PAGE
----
By Israel Kasnett/JNS
President Donald Trump on Jan. 12 outlined his intentions to “fix the terrible flaws” of the Iran nuclear deal, giving the agreement what he called “a last chance” and setting in motion a 120-day timetable for the U.S. to reach an accord with European nations that would strengthen the deal by imposing stricter terms on Iran.
Since the departure of the Obama administration in January 2017, Israel and the U.S. have largely been on the same page about policy towards Iran. But can Trump get Europe on board?
Last October, Trump had decided not to recertify the deal (which is also known as the JCPOA), but stopped short of asking Congress to impose sanctions. In his latest comments, the president insisted that any bill he signs as a result of bipartisan legislation in Congress must include four critical components that would act as triggers that the Iranians cannot exceed.
“First,” he said, “it must demand that Iran allow immediate inspections at all sites… Second, it must ensure that Iran never even comes close to possessing a nuclear weapon. Third…these provisions must have no expiration date…Fourth, the legislation must explicitly state…that long-range missile and nuclear weapons programs are inseparable, and that Iran’s development and testing of missiles should be subject to severe sanctions.”
Israeli Prime Minister Benjamin Netanyahu included the same terms in his Iran-focused speech to Congress in March 2015, but President Barack Obama and Secretary of State John Kerry purposely left those components out of the deal because Iran as well as the agreement’s European negotiating partners opposed them.
In Israel’s view, intercontinental ballistic missile technology, a delivery system for nuclear payloads, has always been part of Iran’s nuclear program and restrictions against it should have been tied to the deal. Now, Washington is in agreement and is hoping to get the Europeans to join the U.S.-Israel camp on that issue.
“Most countries understand that Iran is a danger to stability in the Middle East,” Maj. Gen. (res.) Yaakov Amidror, Israel’s former national security advisor, told JNS. “It’s about what America wants to do. This is a decision the Americans must make. It’s their decision whether they want to fix or nix [the nuclear deal]. Israel alone cannot do anything. The international community must stand behind it.”
Last month, Israel’s Channel 10 reported that the U.S. and Israel had signed a memorandum of understanding outlining a joint plan to address Iran’s threatening behavior in the Middle East—including its nuclear weapon’s program, ballistic missile program and support for terrorist groups.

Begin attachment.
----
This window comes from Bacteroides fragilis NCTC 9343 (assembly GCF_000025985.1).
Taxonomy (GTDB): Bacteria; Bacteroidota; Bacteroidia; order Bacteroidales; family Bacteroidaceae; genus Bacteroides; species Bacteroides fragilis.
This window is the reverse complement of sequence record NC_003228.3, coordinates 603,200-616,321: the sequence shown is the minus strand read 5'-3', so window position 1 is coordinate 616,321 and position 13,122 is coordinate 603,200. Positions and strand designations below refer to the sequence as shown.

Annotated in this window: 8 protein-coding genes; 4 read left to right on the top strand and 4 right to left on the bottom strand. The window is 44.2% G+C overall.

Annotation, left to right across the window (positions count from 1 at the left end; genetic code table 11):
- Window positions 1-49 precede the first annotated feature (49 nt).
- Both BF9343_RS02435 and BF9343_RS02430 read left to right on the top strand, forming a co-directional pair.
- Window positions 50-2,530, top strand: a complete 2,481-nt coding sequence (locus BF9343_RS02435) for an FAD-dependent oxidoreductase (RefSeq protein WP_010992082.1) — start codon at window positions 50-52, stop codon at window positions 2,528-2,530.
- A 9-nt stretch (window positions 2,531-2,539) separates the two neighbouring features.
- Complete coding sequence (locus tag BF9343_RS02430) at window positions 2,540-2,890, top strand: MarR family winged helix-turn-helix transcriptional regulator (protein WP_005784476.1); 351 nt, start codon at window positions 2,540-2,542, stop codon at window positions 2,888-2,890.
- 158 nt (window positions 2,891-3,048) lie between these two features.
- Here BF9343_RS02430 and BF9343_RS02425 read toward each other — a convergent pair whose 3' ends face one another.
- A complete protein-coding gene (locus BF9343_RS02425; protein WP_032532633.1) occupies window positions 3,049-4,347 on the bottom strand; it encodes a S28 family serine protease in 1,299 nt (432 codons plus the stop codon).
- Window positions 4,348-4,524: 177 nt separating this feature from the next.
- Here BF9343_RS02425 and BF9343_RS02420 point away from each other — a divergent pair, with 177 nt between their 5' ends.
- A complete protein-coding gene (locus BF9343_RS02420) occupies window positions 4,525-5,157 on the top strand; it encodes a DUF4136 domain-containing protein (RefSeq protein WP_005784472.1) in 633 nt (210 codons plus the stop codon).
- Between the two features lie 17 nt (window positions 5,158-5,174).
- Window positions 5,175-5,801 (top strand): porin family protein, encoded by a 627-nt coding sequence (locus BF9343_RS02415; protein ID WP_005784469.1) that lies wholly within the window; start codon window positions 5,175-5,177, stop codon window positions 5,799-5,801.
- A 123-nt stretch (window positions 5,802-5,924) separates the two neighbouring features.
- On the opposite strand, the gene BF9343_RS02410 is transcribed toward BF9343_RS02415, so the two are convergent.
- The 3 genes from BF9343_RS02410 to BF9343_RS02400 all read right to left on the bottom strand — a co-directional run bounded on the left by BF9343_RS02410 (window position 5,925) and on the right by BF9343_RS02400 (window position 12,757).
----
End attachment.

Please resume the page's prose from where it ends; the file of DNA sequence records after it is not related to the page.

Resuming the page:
Dr. Avi Davidi, senior Iran analyst and director of the Iran Project on the Implications of the JCPOA at the Jerusalem Center for Public Affairs think tank, told JNS that “Israel, specifically Netanyahu, has a significant influence on Trump and his team. They are very much coordinated. They sound almost the same with regard to the ‘fix it or nix it’ approach.”
Israel seems to have convinced the U.S. that it is impossible to trust a regime that supports terrorism in the region and threatens the very countries involved in the JCPOA.
“But not everyone is convinced the JCPOA is so bad. The Europeans are convinced the deal is a good one,” Davidi said. The exception to the rule on that continent could be France, whose president, Emmanuel Macron, last month called for negotiations on the Islamic Republic’s ballistic missile program, though experts downplayed the significance of Macron’s rhetoric.
In a recent meeting with his French and British counterparts as well as EU Foreign Policy Chief Federica Mogherini, Germany’s Foreign Minister Sigmar Gabriel said, “We want to protect the JCPOA against every possible decision that might undermine it.”
But Davidi suggested, “The fact that the Europeans are looking into it, and the fact that the Iranians are panicking, is an indicator that something is going on behind the scenes.” Israeli Mossad intelligence agency chief Yossi Cohen hinted this when he confirmed last week that “we have eyes and ears, even inside Iran.”
Dr. Raz Zimmt, a research fellow at Israel’s Institute for National Security Studies, was more hesitant on prospects for nixing the JCPOA.
“Although the deal is not the ultimate deal and has many problems, I think the worst thing now is to abolish the deal in a way that will give the Iranians the opportunity to draw attention to the U.S. and away from Iran,” Zimmt told JNS. “If a better deal could be negotiated, then perhaps we should negotiate a new deal, but there is no chance the regime today will renegotiate, especially since the Europeans, Russia and China do not support such a move.”
Davidi emphasized that “the most important element in understanding the region is Saudi Arabia. The fact that the Saudis are on Israel’s side is the principal transformation in the Middle East.”
Zimmt acknowledged that “Israel and Saudi Arabia definitely share the same concerns over Iran, so there is more room for cooperation between the two,” but added that “without U.S. cooperation and international involvement, there are limits as to what they can do.”
Ultimately, said Amidror, Israel “wants to see an Iranian regime that builds its society and is not spreading hatred in the Middle East.”